PR for Complementary Healthcare Practitioners
March 1, 2012 Leave a comment
It’s taken the media and the traditional healthcare world quite a while to learn what the public has now known for quite a while. Complementary and alternative healthcare is a huge force in the U.S. For example, a 1998 phone survey of 1539 adults found that 42.1% in the United States had used at least one form of complementary health care within a twelve month period. That usage had increased since 1990 and continues to increase; the most used treatments were herbal medicine, massage, megavitamins, self-help groups, folk remedies, energy healing and homeopathy.
When I began working in the arena of health-oriented PR, trying to get the media to do a segment on herbs, acupuncture or bodywork was a challenge. Those modalities were considered too alternative, too out there; not mainstream enough. And if the media did do a story on acupuncture, it had to feature an acupuncturist who was also an M.D. Times have changed. Now CNN, the Today Show, Time and other mainstream media outlets all cover alternative and complementary healthcare. If you work in the world of wellness or complementary healthcare, you need to know how to work with the media and how to launch an effective PR campaign, the media floodgates have opened, but you need to learn to control the message.
Years ago, we worked with the Rolf Institute and the Heller Institute and, even though both modalities had been around for quite a while, they were still considered quite exotic by the mainstream media. We were able to launch effective campaigns, but it was a hard go. The media was weary. They were not used to covering stories that did not involve an M.D., unless it was to uncover some type of fraudulent practice. Well times have certainly changed since then. From body work and acupuncture to nutritional supplements and yoga, more modalities are making the leap from the alternative to the mainstream. Traditional hospitals now have wellness centers that cover a host of alternative modalities. More physicians are melding traditional and complementary health care in their practices.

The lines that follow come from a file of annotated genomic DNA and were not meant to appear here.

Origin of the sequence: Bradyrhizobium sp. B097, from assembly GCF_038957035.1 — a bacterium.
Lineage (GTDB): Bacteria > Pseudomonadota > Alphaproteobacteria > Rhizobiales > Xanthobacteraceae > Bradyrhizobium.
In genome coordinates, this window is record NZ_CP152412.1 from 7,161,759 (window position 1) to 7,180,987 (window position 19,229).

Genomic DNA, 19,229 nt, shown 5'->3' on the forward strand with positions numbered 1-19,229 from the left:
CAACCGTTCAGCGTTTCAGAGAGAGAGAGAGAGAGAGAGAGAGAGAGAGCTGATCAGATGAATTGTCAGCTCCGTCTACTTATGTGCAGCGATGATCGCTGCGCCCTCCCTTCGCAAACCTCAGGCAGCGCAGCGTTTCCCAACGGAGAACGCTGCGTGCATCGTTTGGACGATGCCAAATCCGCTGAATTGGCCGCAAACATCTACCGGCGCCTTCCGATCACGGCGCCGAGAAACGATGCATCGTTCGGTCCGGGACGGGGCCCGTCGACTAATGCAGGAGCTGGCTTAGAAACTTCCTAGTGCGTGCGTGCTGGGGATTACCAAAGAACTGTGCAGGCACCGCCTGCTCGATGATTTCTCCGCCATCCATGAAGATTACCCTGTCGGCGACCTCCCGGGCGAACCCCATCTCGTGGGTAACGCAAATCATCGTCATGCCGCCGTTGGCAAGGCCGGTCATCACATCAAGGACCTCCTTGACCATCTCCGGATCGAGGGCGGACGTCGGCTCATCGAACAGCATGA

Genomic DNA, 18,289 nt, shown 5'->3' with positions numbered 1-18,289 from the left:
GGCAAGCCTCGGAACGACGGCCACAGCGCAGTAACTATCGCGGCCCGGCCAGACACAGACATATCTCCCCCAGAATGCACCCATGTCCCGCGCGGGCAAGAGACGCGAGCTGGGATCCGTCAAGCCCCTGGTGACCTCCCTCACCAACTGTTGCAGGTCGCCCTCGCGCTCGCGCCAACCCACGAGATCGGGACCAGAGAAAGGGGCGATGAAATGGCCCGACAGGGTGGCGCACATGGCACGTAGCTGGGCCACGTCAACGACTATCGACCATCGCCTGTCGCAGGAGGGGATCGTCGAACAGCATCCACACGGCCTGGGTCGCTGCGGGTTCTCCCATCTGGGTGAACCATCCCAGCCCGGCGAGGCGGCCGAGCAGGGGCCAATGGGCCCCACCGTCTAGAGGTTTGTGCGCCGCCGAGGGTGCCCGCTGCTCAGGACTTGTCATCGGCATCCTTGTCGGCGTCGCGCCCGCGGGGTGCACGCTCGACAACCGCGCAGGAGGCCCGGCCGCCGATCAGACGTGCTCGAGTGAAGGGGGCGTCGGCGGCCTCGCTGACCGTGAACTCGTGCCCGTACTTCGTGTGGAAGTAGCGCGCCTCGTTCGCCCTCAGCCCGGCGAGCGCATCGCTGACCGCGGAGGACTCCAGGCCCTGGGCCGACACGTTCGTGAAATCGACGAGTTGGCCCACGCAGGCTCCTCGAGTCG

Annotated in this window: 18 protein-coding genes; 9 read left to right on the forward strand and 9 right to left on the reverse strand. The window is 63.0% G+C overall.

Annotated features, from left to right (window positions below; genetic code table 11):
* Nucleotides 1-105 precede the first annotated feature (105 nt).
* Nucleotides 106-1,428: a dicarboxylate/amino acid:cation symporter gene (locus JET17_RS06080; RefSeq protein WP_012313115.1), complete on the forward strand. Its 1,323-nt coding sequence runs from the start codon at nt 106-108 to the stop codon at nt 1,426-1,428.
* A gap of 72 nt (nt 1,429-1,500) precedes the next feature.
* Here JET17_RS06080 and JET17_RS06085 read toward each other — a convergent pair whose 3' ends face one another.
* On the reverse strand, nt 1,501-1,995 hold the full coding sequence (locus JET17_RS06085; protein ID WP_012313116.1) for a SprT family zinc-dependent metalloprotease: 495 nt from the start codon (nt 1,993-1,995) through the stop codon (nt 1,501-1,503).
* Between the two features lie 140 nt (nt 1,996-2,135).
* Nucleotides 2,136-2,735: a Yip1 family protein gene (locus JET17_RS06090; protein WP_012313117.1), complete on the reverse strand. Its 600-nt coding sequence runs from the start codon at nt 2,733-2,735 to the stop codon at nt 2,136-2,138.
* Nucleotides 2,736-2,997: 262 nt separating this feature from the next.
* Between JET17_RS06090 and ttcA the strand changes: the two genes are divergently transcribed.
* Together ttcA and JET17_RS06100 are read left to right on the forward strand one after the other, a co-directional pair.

More than anything, the public’s thirst for knowledge about their healthcare has skyrocketed. It can be confusing for an individual to understand which supplements and what modalities are best suited for them. The press understands their readers, viewers and listeners are craving information on how they can best utilize complementary health care. This time offers some amazing public relations opportunities. If you can explain your field, discuss how it works, offer anecdotal stories and present yourself to the media as an expert in your field, you’ll be well positioned to ride this healthcare information wave.
Copyright © Anthony Mora 2012